Over the years, Christmas has mutated from its humble beginnings as a birthday celebration into an overblown, commercialized party. While the holiday may still be religiously significant, the general consensus is that Christmas can be measured in bucket loads of presents.
As a Jew who has never fully taken part in any Christmas festivities, I can only watch this holy day from afar and admire all that it has become. The fact that a single occasion is so widely acknowledged is a real accomplishment, and I only wish that someday the Jewish “equivalent” Hanukkah will reach that same level of recognition.
Hanukkah’s lack of widespread exposure is partly what makes the holiday special. With no mall Santas to take pictures with and no trees to decorate, we Jews have more time to focus on what our holiday is really about, and therein lies its wonder.
Few know the true meaning behind Hanukkah, or as it is otherwise known, the Festival of Lights. Thousands of years ago, the Jewish people returned to the Temple in Jerusalem after successfully rebelling against their conquerors. Upon arriving back in Jerusalem, they found their temple in shambles, destroyed and left for nothing.
In an attempt to rededicate the temple, the Jews wanted to relight the Everlasting Flame– a constantly-burning light that commemorates an everlasting love and loyalty to G-d. After a search for fuel by which to ignite the flame, they could only find a small jar of oil, holding only enough oil to last for a day.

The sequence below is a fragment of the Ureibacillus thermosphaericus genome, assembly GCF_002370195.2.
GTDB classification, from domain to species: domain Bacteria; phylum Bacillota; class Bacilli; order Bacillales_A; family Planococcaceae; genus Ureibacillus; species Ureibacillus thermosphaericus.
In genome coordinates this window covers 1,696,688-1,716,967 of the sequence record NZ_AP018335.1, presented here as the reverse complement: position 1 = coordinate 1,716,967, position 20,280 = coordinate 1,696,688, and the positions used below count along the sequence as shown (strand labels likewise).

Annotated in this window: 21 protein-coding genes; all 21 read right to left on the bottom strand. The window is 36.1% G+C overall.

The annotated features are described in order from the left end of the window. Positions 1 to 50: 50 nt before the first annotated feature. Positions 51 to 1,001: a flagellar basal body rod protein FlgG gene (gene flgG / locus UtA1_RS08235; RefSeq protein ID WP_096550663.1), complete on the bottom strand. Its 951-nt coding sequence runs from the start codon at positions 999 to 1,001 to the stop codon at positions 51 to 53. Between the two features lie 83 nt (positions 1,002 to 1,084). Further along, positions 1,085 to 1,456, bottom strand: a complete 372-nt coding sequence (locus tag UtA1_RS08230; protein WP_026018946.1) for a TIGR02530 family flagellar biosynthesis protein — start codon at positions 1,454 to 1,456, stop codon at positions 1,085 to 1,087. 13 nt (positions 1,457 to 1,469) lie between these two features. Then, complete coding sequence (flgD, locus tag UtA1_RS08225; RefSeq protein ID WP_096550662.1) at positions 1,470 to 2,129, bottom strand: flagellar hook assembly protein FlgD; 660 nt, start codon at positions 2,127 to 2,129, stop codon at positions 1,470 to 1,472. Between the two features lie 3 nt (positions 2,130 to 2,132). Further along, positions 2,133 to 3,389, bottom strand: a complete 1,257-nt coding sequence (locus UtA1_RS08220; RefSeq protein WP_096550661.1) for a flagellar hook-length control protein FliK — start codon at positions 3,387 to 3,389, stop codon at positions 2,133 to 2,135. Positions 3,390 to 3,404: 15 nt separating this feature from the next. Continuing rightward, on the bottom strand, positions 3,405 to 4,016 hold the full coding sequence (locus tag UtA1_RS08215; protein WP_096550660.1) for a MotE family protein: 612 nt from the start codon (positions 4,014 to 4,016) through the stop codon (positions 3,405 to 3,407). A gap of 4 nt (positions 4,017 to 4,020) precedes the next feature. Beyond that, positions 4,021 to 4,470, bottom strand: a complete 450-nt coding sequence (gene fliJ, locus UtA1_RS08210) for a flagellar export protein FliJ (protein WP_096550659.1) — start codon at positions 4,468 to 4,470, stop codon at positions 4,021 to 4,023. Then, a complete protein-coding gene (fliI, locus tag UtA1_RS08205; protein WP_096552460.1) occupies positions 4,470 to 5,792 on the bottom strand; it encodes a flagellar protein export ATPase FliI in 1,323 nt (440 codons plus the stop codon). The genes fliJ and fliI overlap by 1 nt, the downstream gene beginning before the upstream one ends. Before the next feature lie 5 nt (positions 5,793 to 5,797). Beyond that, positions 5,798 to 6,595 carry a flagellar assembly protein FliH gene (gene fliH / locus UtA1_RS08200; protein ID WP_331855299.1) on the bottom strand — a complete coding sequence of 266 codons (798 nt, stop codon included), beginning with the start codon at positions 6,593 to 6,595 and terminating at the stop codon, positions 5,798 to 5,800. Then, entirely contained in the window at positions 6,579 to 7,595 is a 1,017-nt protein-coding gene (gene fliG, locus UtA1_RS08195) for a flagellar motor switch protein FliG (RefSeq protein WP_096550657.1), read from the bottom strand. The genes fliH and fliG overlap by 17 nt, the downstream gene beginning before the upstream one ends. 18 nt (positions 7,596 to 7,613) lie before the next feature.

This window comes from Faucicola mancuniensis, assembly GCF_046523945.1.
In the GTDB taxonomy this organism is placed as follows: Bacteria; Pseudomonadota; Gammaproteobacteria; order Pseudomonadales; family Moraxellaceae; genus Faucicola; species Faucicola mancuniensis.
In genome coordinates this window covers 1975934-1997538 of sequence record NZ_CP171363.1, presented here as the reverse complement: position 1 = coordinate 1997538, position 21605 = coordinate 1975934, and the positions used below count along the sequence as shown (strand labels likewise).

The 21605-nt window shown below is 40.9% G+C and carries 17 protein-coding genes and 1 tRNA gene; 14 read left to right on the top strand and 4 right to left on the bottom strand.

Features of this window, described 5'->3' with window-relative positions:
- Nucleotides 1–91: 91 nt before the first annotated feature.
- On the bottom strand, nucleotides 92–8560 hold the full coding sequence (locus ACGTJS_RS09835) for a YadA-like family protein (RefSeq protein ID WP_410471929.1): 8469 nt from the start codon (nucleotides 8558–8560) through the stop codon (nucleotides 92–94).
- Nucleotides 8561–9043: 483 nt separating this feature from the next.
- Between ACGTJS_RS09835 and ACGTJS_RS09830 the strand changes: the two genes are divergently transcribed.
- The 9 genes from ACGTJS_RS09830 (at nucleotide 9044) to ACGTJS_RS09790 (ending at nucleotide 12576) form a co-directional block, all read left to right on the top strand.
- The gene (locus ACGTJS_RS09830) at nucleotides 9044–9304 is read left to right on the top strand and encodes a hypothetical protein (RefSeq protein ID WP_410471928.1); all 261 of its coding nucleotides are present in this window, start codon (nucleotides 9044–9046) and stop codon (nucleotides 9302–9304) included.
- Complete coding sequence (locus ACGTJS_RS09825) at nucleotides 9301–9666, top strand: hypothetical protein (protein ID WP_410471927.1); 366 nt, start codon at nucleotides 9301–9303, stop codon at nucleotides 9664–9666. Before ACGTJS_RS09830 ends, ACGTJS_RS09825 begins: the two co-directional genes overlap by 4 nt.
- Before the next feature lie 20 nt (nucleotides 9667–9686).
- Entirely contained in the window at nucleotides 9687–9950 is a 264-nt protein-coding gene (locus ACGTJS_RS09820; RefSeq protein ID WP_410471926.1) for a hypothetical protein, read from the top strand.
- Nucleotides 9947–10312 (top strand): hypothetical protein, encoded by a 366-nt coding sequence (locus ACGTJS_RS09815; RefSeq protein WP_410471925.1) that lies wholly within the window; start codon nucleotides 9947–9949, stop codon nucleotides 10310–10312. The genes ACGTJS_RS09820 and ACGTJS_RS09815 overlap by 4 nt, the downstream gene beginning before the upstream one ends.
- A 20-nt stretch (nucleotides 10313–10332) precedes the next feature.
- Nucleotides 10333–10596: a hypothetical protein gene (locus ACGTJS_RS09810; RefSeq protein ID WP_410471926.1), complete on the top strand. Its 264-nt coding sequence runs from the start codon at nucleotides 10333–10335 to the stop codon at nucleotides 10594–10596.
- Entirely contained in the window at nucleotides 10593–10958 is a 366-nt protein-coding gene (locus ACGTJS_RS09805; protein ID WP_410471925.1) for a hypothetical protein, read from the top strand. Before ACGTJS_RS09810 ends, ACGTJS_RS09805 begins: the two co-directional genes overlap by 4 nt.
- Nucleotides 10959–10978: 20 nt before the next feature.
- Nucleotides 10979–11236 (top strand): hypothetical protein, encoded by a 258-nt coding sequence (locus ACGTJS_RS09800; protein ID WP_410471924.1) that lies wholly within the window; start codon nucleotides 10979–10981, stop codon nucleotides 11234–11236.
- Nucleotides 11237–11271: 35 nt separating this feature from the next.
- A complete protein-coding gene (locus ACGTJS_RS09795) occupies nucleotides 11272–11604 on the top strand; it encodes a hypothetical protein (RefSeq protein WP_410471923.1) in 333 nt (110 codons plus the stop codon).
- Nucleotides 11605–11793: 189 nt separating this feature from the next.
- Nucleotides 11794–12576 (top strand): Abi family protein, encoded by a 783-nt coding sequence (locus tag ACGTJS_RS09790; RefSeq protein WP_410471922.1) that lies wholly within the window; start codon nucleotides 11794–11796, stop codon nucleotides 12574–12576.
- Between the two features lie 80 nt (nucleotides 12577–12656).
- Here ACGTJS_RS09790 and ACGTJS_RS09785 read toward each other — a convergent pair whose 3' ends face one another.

However, miraculously, after lighting the little oil they had, the fuel kept burning and burning and burning. That one small jar ended up burning for an unimaginable eight days. By the time the oil ran out, they had replenished their supply.
Hanukkah actually commemorates the miracle that one day’s worth of oil burned for eight days, providing the first Jewish people with the light they used to reestablish their faith.
This sacred fuel burned in a candelabra, or a menorah, that has now symbolizes Hanukkah itself. Each of the eight nights, a candle is lit in the memory of every day that this miraculous oil burned.
Another way Hanukkah is typically represented is through the driedel, or four-sided top. Each side displays a Hebrew letter and when put together, the letters mean “a great miracle happened there”, a further reference to the oil.
Hanukkah may not be the most important Jewish holiday, but it is the most well-known, bar none. Even as a young Jewish boy, I was constantly harassed on the jungle gym by other kids about this so called “Jewish Christmas.”
The fact is, Hanukkah is nothing like Christmas. Christmas is in memory of a day that set the foundation for an entire religion, and Hanukkah is all about the miracle of the extended lifespan of oil in a jar. The two are not moderately similar, yet they are frequently compared and grouped together.
Even though I may never have personally celebrated Christmas, I know it’s wrong for a holiday that special to be treated any less sacred. Even though it’s not my holiday, I know that December 25 needs to be given more respect than it is now.
Having said that, Hanukkah can’t be forgotten. No, it’s not Moses’ birthday, or even anything close for that matter, but it’s just as important nonetheless, and it’s time that people started giving it the same appreciation they do every other holiday.